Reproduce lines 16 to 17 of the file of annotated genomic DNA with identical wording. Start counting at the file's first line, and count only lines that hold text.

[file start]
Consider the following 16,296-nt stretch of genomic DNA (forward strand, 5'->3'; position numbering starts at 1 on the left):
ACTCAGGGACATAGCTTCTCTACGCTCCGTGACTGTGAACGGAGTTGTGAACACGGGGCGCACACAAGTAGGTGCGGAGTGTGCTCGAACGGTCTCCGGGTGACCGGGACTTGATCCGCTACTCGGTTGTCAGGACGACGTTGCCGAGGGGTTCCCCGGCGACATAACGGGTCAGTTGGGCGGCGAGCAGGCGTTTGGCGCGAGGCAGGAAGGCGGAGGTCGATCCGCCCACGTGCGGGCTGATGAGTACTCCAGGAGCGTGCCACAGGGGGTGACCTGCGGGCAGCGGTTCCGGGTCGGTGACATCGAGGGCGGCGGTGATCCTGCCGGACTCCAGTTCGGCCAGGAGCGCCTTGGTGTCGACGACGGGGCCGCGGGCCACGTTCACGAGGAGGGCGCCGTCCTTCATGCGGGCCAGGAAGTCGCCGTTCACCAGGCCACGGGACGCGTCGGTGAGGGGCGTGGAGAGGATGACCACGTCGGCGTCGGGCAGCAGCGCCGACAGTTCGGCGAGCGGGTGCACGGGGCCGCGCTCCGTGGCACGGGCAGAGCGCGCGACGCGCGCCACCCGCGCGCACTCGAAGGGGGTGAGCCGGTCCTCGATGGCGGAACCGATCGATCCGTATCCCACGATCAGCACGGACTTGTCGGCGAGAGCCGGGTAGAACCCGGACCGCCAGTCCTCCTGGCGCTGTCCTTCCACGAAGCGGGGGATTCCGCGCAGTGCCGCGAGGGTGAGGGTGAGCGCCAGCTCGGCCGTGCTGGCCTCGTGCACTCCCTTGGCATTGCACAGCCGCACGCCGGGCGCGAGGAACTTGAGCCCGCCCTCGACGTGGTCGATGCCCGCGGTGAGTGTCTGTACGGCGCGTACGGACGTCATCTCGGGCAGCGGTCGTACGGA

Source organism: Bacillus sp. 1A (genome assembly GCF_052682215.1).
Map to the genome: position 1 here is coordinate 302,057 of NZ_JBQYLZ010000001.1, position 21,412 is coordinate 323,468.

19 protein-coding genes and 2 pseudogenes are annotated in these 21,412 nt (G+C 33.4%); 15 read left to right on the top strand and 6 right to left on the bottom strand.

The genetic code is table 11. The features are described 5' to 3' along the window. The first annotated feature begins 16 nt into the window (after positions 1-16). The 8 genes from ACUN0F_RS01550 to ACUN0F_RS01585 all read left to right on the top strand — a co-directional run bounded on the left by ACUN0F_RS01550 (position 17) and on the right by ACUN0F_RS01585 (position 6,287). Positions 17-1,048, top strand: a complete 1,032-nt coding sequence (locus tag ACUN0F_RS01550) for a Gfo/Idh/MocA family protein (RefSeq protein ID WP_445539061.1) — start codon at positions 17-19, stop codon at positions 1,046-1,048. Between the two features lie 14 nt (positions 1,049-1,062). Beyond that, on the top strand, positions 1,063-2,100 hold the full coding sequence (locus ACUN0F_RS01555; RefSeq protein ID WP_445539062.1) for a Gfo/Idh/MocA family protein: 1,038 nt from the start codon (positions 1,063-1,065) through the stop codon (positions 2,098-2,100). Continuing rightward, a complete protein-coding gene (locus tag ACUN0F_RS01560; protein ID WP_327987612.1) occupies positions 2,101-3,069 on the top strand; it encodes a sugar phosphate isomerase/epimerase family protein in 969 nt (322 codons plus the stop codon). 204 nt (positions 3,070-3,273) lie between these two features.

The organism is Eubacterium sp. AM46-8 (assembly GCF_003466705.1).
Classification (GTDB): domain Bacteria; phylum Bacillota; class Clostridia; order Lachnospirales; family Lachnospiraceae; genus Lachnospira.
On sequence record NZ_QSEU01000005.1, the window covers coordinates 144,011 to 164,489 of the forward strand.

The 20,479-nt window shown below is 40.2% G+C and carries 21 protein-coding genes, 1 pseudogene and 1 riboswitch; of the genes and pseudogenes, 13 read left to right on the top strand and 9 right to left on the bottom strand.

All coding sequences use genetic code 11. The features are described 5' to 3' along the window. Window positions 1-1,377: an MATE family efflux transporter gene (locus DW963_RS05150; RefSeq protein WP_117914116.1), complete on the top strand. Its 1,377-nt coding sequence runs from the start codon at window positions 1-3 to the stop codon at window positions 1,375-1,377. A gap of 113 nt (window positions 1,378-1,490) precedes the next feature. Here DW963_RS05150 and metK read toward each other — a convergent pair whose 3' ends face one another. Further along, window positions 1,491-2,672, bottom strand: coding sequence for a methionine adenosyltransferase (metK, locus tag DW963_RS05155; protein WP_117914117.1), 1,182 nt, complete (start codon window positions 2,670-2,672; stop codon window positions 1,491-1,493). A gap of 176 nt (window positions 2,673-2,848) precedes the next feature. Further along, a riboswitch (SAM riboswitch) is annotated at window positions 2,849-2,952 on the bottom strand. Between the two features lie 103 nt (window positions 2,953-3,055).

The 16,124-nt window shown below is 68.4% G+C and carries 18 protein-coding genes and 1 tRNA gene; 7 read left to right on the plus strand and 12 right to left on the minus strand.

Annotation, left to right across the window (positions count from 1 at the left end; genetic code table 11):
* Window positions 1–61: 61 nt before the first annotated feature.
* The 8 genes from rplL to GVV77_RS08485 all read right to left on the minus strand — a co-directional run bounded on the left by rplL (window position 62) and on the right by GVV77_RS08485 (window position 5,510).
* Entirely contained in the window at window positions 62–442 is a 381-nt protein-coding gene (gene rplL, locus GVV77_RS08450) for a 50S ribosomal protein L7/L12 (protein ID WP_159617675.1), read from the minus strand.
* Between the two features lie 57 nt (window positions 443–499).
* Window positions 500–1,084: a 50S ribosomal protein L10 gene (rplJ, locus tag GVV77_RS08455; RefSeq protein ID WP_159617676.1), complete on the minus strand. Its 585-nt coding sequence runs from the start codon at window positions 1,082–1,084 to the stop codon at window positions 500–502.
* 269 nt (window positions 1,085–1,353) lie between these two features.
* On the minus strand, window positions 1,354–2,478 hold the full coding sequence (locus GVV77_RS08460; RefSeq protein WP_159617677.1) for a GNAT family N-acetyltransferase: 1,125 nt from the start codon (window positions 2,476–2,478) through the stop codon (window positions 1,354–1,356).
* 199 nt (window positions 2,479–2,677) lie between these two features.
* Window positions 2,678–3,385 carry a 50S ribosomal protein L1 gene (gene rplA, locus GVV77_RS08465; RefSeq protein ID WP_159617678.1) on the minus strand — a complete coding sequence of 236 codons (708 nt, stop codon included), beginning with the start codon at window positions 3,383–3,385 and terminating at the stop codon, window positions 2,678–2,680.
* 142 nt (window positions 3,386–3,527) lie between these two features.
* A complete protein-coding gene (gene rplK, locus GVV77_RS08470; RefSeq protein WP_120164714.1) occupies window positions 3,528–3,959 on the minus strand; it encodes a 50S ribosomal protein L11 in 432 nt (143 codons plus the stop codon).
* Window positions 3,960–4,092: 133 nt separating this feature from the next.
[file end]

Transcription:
* Entirely contained in the window at window positions 62–442 is a 381-nt protein-coding gene (gene rplL, locus GVV77_RS08450) for a 50S ribosomal protein L7/L12 (protein ID WP_159617675.1), read from the minus strand.
* Between the two features lie 57 nt (window positions 443–499).